IMAGE Google Arts and Culture

10 Museums Around the World That You Can Visit With Google Street View

No need to leave your couch.

(SPOT.ph) Over the years, the world's most dependable search engine, Google, has gone above and beyond looking up anything and everything that we put in the search bar. We also use it for storage (Drive), shared Word and Excel documents (Docs), browsing (Chrome), navigation (Maps), and a lot of other things. By now, who hasn't heard the acronym GMG or Google Mo, G*go?

 

Google takes things a step further with Google Arts and Culture (formerly Google Art Project), an online platform where you can access high-resolution images of your favorite artworks and go on virtual walk-throughs in the museums that are too far (and expensive) to visit. This collaboration between Google and art institutions started in 2013, and now, there are more than 100 museums around the world that you can enjoy with Street View. You can wander around the building with the ever-dependable Pegman (that little yellow guy). We round up 10 amazing museums that, thanks to Google Arts and Culture, we can now tick off our bucket lists.

 


 

 


 

Musée d’Orsay

Rue de Lille, Paris, France

 

Believe it or not, Paris' most popular museum was originally a railway station, Gare d'Orsay, before the year 1900. It was then transformed into the building that it is today as part of the Universal Exhibition of 1900 where 50 million guests viewed the display of machines, inventions, and architectural innovations. In a way, you could say that Musée d'Orsay is an artwork in itself. This interesting history is featured in an online exhibit called From Station to the Renovated Musée d'Orsay. As for the virtual walk-through, you can see the museum’s large collection of French art dating from 1848 to 1914, which includes masterpieces by Monet, Renoir, and Van Gogh.

 


 

 


 

Acropolis Museum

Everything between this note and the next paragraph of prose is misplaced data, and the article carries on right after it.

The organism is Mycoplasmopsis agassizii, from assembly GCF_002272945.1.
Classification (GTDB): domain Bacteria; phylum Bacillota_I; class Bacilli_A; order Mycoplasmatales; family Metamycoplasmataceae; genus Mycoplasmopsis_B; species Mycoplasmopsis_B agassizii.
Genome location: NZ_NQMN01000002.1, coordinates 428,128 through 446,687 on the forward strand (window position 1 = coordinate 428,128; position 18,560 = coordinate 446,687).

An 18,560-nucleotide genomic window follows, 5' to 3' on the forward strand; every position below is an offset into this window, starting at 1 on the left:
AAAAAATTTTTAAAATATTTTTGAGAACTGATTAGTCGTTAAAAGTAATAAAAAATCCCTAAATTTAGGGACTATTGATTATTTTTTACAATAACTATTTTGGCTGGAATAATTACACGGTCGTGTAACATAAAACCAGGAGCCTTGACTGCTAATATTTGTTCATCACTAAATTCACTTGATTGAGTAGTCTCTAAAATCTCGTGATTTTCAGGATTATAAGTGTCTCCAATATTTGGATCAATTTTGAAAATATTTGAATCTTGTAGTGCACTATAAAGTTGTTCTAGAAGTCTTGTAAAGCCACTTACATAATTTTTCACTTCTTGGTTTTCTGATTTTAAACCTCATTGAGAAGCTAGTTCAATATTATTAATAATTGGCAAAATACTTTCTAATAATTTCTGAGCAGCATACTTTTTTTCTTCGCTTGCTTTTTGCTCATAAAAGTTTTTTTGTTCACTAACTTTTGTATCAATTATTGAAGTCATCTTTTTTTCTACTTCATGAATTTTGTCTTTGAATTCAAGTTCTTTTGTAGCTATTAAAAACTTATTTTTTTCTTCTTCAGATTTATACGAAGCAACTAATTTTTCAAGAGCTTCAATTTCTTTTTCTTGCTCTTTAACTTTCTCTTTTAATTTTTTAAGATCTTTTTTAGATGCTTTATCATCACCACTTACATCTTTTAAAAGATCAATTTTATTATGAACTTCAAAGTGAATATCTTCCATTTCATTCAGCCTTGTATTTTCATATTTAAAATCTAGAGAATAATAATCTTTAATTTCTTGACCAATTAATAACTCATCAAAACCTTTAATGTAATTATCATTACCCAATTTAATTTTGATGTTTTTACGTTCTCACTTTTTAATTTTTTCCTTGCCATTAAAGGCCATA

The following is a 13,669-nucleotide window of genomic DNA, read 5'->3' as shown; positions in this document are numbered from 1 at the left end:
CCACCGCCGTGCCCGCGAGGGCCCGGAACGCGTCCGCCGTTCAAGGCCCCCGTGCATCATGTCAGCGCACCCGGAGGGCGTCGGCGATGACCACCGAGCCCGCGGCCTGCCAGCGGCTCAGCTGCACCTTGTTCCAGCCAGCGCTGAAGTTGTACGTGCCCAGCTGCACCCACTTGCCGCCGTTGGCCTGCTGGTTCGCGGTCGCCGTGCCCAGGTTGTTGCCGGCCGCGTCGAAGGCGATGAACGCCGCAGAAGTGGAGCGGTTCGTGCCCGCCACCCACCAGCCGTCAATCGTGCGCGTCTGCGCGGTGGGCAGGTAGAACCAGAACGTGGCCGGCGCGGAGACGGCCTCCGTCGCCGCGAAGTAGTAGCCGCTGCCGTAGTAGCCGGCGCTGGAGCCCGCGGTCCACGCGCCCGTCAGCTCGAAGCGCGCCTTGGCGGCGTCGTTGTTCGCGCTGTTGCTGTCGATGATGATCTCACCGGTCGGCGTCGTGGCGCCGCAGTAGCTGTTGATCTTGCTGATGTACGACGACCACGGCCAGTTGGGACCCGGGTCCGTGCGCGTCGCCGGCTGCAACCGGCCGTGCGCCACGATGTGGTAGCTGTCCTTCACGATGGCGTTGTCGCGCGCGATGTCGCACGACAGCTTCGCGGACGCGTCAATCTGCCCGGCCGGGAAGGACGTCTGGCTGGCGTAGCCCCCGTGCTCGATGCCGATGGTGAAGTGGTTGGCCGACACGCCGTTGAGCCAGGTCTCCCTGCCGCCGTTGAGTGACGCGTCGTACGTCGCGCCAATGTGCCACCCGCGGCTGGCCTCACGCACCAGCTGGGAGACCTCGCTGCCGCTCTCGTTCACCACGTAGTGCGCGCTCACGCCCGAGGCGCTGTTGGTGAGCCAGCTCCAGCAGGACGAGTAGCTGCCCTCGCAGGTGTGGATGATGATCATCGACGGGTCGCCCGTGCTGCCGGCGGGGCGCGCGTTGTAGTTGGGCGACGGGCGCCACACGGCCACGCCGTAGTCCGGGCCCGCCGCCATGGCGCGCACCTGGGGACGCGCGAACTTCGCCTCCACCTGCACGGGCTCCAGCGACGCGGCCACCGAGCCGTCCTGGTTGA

Dionysiou Areopagitou Street, Athens, Greece

 

Perched on the slopes of Makriyianni, southeast of the Rock of the Acropolis, the Acropolis Museum houses every artifact from the Roman and early Byzantine Period found in the ruins directly below and surrounding it. The first museum was established in 1865 and dissolved in 2007 to make way for a bigger and better building that's 10 times the size of the old one. With Google Street View, you can peek through the floor-to-ceiling glass windows and marvel at the immediate views of the archaeological excavation. Inside, you can wander around the first and third floors and see the unearthed sculptures from Parthenon.

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British Museum

Bloomsbury, London, United Kingdom

 

The British Museum, established in 1753, currently houses more than eight million artifacts, artworks, and other historical objects in its 94 galleries. Some of the world-famous objects housed in it are the Rosetta Stone, Parthenon sculptures, and Egyptian mummies. Aside from a Street View of the outdoor area, basement, five floors, and two mezzanines, there's also a special interactive experience housed within the website. All the museum's artifacts are segregated through a spiffy timeline that starts at 2,000,000 BC and extends all the way to the present, and is divided into five continents—Asia, Americas, Africa, Europe, and Oceania—through various colors. For example, click on the pink-colored Oceania in AD 1900 and you can find out more about an ancient shield from Melanesia. You have the option to have the description narrated by a recorded audio or share what you just found out through social media.

 


 

 


 

The State Hermitage Museum

Central District, Sankt-Peterburg, Russia

 

One of the largest museums in the world, the State Hermitage Museum hosts over three million exhibits that represent various periods and different countries. It now has a total of five buildings that house tens of thousands of paintings and sculptures and hundreds of thousands of graphic works, craft items, and archeological finds. With the 360 view, you can see the masterpieces of Leonardo da Vinci and Rembrandt up close, the world's best collection of 19th Century French paintings, and a unique Gold of the Scythes exhibition.